MSF calls on US based corporations Abbott and BD to ensure adequate supply of CD4 tests and equipment.
Geneva, 11 May 2023 – In a new report released today, Médecins Sans Frontières/Doctors Without Borders (MSF) warned that access to point-of-care CD4 testing for HIV is under threat because US diagnostics corporations Abbott Laboratories (Abbott) and Becton Dickinson (BD) have decided to stop making crucial equipment to run CD4 tests. This business decision was made in response to decreasing demand for CD4 tests after the World Health Organization (WHO) guidelines recommended switching from CD4 to viral load testing for HIV treatment monitoring, but CD4 testing remains an essential component of managing care for people with advanced HIV, and therefore production of these tests remains critically needed.
To safeguard access to lifesaving CD4 testing, MSF called on Abbott and BD to immediately reverse their decision to stop the production of CD4 equipment or transfer the technology to a manufacturer in a low- or middle-income country (LMIC) and support local production. In addition, we encourage the WHO to provide updated and explicit guidelines about the critical role of point-of-care CD4 testing.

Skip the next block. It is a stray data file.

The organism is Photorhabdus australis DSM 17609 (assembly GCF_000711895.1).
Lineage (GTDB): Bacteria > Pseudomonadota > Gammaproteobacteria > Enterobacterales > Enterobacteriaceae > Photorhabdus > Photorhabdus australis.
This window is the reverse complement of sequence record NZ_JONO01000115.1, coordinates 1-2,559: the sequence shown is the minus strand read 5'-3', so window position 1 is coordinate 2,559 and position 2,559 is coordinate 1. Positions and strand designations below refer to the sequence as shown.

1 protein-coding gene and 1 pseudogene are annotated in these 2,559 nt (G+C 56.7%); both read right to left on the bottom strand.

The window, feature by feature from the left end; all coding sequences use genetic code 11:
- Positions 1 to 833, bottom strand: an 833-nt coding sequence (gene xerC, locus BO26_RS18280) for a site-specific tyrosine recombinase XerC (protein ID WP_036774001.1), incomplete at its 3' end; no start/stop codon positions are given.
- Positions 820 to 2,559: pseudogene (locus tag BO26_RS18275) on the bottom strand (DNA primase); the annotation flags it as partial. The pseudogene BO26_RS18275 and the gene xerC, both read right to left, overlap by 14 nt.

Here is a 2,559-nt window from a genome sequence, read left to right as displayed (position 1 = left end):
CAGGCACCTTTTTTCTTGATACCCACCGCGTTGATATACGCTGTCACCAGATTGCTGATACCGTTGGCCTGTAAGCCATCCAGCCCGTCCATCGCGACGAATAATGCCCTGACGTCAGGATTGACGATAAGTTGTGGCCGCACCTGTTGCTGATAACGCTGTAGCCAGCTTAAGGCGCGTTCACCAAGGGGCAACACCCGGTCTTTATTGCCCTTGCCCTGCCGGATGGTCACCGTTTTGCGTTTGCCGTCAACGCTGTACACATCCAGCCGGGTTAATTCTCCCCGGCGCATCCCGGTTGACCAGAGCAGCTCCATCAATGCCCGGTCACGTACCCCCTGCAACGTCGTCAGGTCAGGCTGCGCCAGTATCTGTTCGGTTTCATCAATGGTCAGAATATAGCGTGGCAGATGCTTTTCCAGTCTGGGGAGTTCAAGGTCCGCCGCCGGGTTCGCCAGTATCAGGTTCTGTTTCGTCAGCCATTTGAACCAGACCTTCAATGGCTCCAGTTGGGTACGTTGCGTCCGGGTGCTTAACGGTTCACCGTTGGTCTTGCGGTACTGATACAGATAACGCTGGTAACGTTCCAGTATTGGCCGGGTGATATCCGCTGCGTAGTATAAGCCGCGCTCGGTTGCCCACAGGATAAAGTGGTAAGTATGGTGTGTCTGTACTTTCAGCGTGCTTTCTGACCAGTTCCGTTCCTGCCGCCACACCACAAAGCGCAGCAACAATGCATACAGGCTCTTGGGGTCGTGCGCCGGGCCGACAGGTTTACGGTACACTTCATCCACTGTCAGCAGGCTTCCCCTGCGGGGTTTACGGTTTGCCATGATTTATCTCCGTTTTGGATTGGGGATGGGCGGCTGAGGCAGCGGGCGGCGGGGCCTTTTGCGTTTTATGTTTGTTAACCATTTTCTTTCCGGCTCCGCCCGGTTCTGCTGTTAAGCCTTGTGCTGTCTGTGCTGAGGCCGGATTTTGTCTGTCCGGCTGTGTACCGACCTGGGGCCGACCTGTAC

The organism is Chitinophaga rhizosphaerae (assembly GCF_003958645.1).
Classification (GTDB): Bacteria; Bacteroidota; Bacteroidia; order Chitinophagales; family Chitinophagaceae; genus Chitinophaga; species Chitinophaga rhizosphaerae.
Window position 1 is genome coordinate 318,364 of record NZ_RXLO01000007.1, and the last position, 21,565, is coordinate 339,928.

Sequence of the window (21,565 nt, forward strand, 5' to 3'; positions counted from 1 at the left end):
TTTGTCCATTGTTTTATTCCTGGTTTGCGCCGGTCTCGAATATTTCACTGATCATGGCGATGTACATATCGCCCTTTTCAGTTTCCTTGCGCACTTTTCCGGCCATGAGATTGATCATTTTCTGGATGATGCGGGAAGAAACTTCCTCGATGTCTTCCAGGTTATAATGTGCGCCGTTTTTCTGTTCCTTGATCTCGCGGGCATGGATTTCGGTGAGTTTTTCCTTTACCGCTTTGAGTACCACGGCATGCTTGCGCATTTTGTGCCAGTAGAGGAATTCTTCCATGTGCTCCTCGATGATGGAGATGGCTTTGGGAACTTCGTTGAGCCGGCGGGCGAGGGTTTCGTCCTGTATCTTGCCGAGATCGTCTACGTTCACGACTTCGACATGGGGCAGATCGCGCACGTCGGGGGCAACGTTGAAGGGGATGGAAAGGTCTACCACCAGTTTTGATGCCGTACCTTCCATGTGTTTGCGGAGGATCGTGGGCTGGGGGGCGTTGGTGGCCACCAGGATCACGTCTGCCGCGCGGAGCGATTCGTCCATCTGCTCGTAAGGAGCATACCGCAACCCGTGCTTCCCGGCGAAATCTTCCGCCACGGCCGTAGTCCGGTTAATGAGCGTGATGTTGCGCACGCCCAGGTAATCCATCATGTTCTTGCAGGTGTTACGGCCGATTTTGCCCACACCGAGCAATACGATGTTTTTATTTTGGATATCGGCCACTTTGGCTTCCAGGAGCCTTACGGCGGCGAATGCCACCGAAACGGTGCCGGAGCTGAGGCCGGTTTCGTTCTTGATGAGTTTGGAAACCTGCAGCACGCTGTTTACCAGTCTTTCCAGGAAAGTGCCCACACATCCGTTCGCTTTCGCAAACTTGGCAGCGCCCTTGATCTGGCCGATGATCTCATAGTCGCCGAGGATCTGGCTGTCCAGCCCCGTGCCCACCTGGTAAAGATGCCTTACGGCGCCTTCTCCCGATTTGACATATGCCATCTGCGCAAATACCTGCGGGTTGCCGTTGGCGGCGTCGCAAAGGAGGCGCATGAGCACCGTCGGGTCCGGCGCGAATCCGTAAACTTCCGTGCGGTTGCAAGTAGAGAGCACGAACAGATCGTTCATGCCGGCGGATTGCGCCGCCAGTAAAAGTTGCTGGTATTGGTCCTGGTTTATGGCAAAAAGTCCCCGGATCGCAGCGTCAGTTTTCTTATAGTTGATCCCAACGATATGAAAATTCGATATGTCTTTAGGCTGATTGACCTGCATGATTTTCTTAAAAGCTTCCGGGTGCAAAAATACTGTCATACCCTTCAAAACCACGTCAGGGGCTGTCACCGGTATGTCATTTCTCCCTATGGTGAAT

HIV infects and destroys CD4 cells, which are a type of white blood cell that play a key role in the human immune system. CD4 tests count the number of CD4 cells in a blood sample: a low CD4 cell count indicates advanced HIV disease. Up to 30% of people beginning HIV treatment are diagnosed with advanced HIV disease, which requires immediate and specific medical care as the risk of death is high. CD4 tests can be carried out through large, laboratory-based devices or point-of-care devices. Point-of-care CD4 devices are battery-powered equipment or disposable rapid tests that require minimal or no laboratory infrastructure, making them especially useful in decentralised and low-resource settings.
Approximately 8 million CD4 tests are needed annually in LMICs: Abbott’s and BD’s decisions to stop producing CD4 testing devices will significantly impact the provision of care to people with HIV in low-resource settings, including in HIV programmes run by MSF.